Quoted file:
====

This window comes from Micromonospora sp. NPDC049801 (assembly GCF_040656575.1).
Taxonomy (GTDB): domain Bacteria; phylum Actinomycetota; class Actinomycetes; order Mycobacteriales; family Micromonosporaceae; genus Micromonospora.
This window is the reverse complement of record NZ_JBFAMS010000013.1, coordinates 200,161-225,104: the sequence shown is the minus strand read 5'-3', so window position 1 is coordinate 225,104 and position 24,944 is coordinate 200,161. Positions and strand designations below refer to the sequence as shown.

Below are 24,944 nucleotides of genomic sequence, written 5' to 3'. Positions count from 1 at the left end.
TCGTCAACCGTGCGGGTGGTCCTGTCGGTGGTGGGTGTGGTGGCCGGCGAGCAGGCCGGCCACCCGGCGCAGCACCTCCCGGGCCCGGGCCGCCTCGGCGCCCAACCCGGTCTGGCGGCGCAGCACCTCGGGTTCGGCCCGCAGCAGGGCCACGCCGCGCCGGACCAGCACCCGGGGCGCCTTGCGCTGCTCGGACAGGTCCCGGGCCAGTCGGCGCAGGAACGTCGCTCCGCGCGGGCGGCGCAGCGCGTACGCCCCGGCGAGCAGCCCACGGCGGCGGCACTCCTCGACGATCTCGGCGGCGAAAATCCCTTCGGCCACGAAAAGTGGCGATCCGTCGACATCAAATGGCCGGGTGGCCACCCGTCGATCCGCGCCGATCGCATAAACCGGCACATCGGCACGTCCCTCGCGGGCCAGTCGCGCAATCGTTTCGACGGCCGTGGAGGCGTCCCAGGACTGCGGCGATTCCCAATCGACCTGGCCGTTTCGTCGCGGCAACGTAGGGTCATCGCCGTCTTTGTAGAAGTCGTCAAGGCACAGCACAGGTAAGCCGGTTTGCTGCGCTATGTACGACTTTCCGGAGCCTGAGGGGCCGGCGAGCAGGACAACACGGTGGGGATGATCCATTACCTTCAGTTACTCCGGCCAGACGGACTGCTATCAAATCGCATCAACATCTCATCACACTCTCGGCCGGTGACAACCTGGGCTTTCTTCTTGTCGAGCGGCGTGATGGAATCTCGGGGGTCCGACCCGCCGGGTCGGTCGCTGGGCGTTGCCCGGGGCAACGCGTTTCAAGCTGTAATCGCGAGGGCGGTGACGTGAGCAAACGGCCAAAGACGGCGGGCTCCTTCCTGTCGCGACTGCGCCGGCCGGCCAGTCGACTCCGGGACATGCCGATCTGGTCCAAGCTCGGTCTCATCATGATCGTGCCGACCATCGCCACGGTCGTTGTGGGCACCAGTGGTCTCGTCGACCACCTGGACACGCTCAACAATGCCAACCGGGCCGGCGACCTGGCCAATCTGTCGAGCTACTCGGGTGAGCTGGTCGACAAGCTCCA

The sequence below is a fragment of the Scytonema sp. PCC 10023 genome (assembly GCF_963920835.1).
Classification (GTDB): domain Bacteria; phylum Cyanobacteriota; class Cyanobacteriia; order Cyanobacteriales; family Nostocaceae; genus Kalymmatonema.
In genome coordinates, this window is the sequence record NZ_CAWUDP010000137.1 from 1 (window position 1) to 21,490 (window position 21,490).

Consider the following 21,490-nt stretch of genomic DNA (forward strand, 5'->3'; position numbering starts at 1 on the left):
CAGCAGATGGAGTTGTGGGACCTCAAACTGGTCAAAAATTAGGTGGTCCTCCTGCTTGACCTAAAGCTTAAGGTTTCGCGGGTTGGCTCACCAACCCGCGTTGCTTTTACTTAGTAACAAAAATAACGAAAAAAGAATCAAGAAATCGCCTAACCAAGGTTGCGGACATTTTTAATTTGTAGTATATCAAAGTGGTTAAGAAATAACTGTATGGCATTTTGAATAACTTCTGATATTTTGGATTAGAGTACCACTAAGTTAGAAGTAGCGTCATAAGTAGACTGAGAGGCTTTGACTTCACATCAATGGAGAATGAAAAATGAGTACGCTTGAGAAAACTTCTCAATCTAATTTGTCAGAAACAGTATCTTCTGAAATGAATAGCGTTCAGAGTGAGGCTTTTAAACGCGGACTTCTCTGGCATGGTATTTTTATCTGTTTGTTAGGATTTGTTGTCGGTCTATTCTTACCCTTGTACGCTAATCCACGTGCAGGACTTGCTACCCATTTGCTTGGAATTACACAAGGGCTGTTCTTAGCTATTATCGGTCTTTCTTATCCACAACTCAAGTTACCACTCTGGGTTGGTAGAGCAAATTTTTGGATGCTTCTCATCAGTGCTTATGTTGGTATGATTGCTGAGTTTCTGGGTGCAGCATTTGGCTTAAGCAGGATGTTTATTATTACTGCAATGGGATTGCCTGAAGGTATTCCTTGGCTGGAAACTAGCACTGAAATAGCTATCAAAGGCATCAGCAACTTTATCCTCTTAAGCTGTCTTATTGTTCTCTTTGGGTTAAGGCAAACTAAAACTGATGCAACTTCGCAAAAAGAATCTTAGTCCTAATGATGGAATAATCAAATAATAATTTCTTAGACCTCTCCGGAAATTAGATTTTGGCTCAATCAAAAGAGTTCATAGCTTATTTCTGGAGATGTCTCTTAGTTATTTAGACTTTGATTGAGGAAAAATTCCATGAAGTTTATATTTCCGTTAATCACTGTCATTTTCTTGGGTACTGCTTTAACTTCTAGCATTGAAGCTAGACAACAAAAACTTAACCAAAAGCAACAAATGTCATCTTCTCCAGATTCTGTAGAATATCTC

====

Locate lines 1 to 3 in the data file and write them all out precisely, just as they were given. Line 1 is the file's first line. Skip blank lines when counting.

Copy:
This window comes from Micromonospora sp. NPDC049801 (assembly GCF_040656575.1).
Taxonomy (GTDB): domain Bacteria; phylum Actinomycetota; class Actinomycetes; order Mycobacteriales; family Micromonosporaceae; genus Micromonospora.
This window is the reverse complement of record NZ_JBFAMS010000013.1, coordinates 200,161-225,104: the sequence shown is the minus strand read 5'-3', so window position 1 is coordinate 225,104 and position 24,944 is coordinate 200,161. Positions and strand designations below refer to the sequence as shown.